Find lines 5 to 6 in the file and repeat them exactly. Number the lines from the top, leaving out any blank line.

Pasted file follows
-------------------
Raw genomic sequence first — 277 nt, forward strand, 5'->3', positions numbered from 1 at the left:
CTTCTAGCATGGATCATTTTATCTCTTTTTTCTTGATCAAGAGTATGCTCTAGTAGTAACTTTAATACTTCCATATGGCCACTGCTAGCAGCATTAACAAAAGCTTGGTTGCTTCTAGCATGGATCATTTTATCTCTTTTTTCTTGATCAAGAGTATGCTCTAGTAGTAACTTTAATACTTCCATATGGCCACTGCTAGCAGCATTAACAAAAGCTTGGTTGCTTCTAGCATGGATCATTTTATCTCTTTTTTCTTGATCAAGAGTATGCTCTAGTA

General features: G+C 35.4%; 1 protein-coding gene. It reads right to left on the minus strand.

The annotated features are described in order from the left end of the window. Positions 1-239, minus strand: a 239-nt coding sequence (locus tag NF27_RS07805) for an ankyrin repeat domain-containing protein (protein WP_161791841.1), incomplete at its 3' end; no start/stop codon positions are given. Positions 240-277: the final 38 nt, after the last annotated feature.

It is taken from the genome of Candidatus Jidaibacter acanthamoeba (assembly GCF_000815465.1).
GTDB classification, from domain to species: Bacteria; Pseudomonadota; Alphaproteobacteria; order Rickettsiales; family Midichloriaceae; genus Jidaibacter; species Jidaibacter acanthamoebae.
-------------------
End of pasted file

It is taken from the genome of Candidatus Jidaibacter acanthamoeba (assembly GCF_000815465.1).
GTDB classification, from domain to species: Bacteria; Pseudomonadota; Alphaproteobacteria; order Rickettsiales; family Midichloriaceae; genus Jidaibacter; species Jidaibacter acanthamoebae.